Brief Confido profile

The project that was intended to disrupt the traditional escrow services and transactions. However, after raising almost $375,000 through an ICO on the platform called TokenLot, the company has suddenly disappeared online. All of the startup firm’s social media platforms like its website went completely dark.

An investigation by a news channel also showed that Confido’s alleged Chief Executive Officer (CEO), Joost van Doorn, has lied about his employment history. Based on the probe, Van Doorn was never an employee of the beverage firm PepsiCo and German online retailer Zalando as he previously claimed on the Confido website.

Promised refund

Based on the letter, the Confido investors may potentially have a chance to recover the money they invested in the ICO. It remains to be seen, however, if this will be the case in the next few weeks as there are also lots of doubts concerning the authenticity of the said letter.

Source: Coin Telegraph




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ICOs Flow Continues As Regulations Fall Around the World: Expert Blog

International tax officer sums up current state of ICO regulation in US

Expert Blog is Cointelegraph’s new series of articles by crypto industry leaders. It covers everything from Blockchain technology and cryptocurrencies to ICO regulation and investment analysis. If you want to become our guest author and get published on Cointelegraph, please send us an email at mike@cointelegraph.com.

Initial Coin Offering (ICO) is a new way of fundraising enabled by digital currencies and Blockchain technology where participants invest fiat currencies and receive ‘‘tokens,’’ digital assets in return.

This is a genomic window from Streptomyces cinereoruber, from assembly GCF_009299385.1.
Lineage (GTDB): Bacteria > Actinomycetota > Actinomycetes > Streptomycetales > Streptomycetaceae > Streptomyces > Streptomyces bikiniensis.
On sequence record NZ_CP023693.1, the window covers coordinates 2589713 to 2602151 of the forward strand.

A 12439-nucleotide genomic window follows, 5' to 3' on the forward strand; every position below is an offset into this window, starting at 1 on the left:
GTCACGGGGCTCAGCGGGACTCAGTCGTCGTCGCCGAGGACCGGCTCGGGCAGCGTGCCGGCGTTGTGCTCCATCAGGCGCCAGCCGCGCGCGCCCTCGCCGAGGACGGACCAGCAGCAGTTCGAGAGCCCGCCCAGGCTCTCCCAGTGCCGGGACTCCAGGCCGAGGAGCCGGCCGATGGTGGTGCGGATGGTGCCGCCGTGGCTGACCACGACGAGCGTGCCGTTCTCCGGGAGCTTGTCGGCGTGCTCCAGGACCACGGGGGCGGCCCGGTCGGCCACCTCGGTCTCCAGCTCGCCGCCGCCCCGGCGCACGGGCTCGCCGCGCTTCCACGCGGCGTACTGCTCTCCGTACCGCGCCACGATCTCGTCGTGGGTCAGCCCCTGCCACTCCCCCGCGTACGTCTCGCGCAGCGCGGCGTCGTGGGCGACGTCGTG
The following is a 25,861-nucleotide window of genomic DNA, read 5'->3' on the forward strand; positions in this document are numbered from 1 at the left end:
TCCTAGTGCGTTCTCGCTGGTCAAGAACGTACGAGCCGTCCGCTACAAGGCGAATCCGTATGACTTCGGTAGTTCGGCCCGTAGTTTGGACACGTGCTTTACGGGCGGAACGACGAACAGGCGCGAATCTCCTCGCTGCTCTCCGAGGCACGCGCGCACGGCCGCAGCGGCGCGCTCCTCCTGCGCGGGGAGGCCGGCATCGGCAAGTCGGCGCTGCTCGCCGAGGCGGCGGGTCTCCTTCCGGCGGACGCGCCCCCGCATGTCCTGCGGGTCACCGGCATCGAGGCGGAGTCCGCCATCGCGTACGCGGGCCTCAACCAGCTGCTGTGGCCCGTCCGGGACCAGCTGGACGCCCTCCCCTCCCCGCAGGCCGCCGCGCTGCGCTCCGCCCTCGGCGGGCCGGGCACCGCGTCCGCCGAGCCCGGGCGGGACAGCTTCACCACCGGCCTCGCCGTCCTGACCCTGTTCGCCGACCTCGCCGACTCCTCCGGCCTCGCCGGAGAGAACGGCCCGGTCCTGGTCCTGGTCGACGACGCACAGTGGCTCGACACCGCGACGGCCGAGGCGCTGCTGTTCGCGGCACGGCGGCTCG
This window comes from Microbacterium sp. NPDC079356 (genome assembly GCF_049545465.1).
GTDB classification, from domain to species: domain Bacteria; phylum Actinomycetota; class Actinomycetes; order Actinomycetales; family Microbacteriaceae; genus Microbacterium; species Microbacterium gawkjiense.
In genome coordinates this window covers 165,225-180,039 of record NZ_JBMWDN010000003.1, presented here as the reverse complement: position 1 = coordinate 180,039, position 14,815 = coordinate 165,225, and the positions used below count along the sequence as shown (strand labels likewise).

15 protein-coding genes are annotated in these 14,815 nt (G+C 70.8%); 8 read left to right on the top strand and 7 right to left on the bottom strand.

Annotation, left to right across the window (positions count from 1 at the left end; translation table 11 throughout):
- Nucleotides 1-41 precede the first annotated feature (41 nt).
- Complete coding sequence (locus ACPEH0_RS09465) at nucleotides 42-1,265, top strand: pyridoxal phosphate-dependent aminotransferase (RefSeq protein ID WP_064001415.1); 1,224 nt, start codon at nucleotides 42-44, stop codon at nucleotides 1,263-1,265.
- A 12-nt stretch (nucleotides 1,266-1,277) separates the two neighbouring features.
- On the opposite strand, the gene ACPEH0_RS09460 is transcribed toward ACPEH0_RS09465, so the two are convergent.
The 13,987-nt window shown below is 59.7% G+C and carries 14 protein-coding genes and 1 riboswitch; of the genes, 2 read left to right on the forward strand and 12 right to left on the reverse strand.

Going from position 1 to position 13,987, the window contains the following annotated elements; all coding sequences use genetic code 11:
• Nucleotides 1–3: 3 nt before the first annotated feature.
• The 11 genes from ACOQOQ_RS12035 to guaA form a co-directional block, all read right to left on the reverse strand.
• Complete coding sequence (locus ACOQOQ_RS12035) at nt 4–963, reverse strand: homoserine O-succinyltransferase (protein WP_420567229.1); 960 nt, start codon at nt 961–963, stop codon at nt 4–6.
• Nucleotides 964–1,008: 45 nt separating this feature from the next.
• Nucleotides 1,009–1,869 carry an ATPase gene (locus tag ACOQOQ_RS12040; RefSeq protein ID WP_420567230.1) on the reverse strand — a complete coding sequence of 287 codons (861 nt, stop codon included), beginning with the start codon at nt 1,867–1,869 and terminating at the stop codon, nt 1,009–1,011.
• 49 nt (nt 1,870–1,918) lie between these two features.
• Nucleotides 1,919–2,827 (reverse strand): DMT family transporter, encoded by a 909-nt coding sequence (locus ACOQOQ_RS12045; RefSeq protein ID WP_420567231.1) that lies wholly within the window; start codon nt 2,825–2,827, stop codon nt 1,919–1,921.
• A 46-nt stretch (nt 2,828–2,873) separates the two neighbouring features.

ICOs are widely seen as an innovative fintech alternative to traditional initial public offering of stock (IPO) as a means for start-up businesses to raise capital. A person, project or company in need of capital creates a new kind of digital coin and sells a tranche of them for fiat currencies on a digital trading platform or exchange.

Prior to an ICO, a business would typically release a “whitepaper” which provides investors with an explanation of their proposed project, the rights behind the virtual tokens they would be issuing, the risks of the investment and details of the ICO itself.

The rights behind the digital tokens can vary considerably, and many tokens are not intended to grant the investor an ownership stake in the business, unlike stock.

Currently, there isn’t a standardized way of preparing a whitepaper in comparison to regulated prospectuses for IPOs.

ICO’s token valuation

With the exception of hedge fund managers who indiscriminately assess ICO tokens for their long and short selling prospects, the underlying motivation of an ICO investor is the expectation that the token’s value would uptick after the ICO, and the investor would sell it to make a tidy profit.

A token’s value is determined based on (1) the demand for the token which may be denominated in a highly volatile virtual currency (2) the underlying company’s financial performance. Currently, there isn’t a standardized way of determining a token’s value. ICO investors trade these tokens at a profit or loss.

ICO’s technology

The Ethereum (ETH) ICO platform is public and open-source and features smart contract functionality. It is still in its early stages of development, and its application is of experimental nature.